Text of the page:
"As soon as I left prison, I went to Nael’s grave. It is adorned with the colors of the Palestinian flag and verses from the Holy Quran. I told my little brother how much I loved and appreciated him, and that, one day, we would meet again in paradise."
The above is part of a testimony given to me by a former Palestinian prisoner, Jalal Lutfi Saqr. It was published two years ago in the volume These Chains Will Be Broken.
As a Palestinian, born and raised in a refugee camp in Gaza, I was always familiar with the political discourse of, and concerning, political prisoners. My neighborhood, like every neighborhood in Gaza, is populated with a large number of former prisoners, or families whose members have experienced imprisonment in the past or present.
However, starting in 2016, my relationship with the subject took on, for the lack of a better term, a more "academic" approach. Since then, and up to now, I have interviewed scores of former prisoners and members of their families. Some were imprisoned by Israel, others by the Palestinian Authority. I even spoke to prisoners who experienced the brutality of Middle Eastern prisons, from Iraq, to Syria, to Egypt and Lebanon. A few particularly unlucky ones have endured multiple prison experiences and were tortured by men speaking different languages.
Some prisoners, now quite old, were imprisoned by the British army, which colonized Palestine between 1920 and 1948. They were held according to the 1945 so-called Defense (Emergency) Regulations, an arbitrary legal code that allowed the British to hold as many rebelling Palestinian Arabs without having to provide a cause or engage in due process.
This system remains in effect to this day, as it was adopted by Israel following the end of the British Mandate. Following minor amendments in 1979, and the renaming of the law into the "Israeli Law on Authority in States of Emergency," this is essentially today’s so-called "Administrative Detention." It allows Israel to incarcerate Palestinians, practically indefinitely, based on "secret evidence" that is not revealed, even to the defense attorney.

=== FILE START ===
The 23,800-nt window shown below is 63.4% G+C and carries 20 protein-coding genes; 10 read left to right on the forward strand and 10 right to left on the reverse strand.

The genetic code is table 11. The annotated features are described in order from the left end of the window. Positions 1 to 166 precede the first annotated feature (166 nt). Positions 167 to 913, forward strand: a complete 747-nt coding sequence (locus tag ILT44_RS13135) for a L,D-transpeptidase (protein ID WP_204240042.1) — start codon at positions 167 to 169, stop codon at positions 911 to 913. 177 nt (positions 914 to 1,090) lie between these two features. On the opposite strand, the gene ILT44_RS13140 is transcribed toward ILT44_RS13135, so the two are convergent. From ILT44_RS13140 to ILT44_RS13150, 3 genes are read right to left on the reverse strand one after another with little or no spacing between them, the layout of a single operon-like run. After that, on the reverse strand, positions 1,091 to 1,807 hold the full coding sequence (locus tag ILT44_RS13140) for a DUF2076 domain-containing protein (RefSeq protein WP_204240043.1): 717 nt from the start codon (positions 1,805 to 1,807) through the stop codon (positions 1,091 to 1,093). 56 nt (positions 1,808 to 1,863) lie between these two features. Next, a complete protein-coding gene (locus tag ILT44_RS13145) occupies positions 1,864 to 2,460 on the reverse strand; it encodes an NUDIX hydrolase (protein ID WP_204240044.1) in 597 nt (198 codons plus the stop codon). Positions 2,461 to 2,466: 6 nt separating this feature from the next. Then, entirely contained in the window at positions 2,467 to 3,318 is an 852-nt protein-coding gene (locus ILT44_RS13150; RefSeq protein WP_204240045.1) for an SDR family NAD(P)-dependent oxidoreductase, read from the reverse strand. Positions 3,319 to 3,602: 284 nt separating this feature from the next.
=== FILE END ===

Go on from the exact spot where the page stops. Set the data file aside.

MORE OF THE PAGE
These "emergency" laws remain in place, simply because Palestinians never ceased resisting. Thousands of Palestinians were held without evidence or trial during the First Palestinian Intifada, the uprising of 1987. Most of them were kept in horrific living conditions, in tent cities in the Naqab Desert.
According to the Palestinian Commission on Detainees and Ex-Detainees Affairs, around one million Palestinians were imprisoned between 1967 and 2021. Currently, hundreds of Palestinian "administrative detainees" are held in Israeli prisons, an act that violates international law on various counts – holding prisoners without trial or due process, and transferring prisoners to enemy territories, the latter being a stark violation of the Fourth Geneva Convention of 1949.
Of course, respecting international law has never been Israel’s strongest suit. In fact, Israel continues to deliberately ignore international law in numerous aspects of its illegal military occupation of Palestine, rationalizing such actions on "security" grounds.